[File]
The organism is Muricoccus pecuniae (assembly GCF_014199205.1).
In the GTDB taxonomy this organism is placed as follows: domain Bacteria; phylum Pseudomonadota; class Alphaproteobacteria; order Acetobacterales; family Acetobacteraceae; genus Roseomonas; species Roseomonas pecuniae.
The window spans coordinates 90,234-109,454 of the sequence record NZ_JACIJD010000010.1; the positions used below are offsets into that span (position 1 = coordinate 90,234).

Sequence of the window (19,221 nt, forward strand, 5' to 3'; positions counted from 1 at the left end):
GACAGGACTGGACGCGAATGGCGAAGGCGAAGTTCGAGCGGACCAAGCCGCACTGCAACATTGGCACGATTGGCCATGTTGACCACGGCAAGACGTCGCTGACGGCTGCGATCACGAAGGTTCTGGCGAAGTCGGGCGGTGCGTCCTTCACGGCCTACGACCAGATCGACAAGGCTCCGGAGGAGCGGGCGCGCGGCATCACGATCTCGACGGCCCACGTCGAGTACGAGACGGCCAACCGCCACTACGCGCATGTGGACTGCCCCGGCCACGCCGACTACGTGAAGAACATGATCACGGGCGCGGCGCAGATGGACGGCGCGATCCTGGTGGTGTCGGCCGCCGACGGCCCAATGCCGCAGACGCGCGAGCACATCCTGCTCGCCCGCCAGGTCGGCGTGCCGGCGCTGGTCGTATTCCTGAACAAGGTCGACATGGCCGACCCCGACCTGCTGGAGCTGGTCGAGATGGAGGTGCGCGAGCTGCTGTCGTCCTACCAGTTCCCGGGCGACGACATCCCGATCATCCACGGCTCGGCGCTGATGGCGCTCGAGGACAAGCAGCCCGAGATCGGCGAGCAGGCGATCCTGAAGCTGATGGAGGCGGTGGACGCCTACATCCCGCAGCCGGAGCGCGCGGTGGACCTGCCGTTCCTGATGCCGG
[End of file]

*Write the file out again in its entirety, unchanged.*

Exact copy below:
The organism is Muricoccus pecuniae (assembly GCF_014199205.1).
In the GTDB taxonomy this organism is placed as follows: domain Bacteria; phylum Pseudomonadota; class Alphaproteobacteria; order Acetobacterales; family Acetobacteraceae; genus Roseomonas; species Roseomonas pecuniae.
The window spans coordinates 90,234-109,454 of the sequence record NZ_JACIJD010000010.1; the positions used below are offsets into that span (position 1 = coordinate 90,234).

Sequence of the window (19,221 nt, forward strand, 5' to 3'; positions counted from 1 at the left end):
GACAGGACTGGACGCGAATGGCGAAGGCGAAGTTCGAGCGGACCAAGCCGCACTGCAACATTGGCACGATTGGCCATGTTGACCACGGCAAGACGTCGCTGACGGCTGCGATCACGAAGGTTCTGGCGAAGTCGGGCGGTGCGTCCTTCACGGCCTACGACCAGATCGACAAGGCTCCGGAGGAGCGGGCGCGCGGCATCACGATCTCGACGGCCCACGTCGAGTACGAGACGGCCAACCGCCACTACGCGCATGTGGACTGCCCCGGCCACGCCGACTACGTGAAGAACATGATCACGGGCGCGGCGCAGATGGACGGCGCGATCCTGGTGGTGTCGGCCGCCGACGGCCCAATGCCGCAGACGCGCGAGCACATCCTGCTCGCCCGCCAGGTCGGCGTGCCGGCGCTGGTCGTATTCCTGAACAAGGTCGACATGGCCGACCCCGACCTGCTGGAGCTGGTCGAGATGGAGGTGCGCGAGCTGCTGTCGTCCTACCAGTTCCCGGGCGACGACATCCCGATCATCCACGGCTCGGCGCTGATGGCGCTCGAGGACAAGCAGCCCGAGATCGGCGAGCAGGCGATCCTGAAGCTGATGGAGGCGGTGGACGCCTACATCCCGCAGCCGGAGCGCGCGGTGGACCTGCCGTTCCTGATGCCGG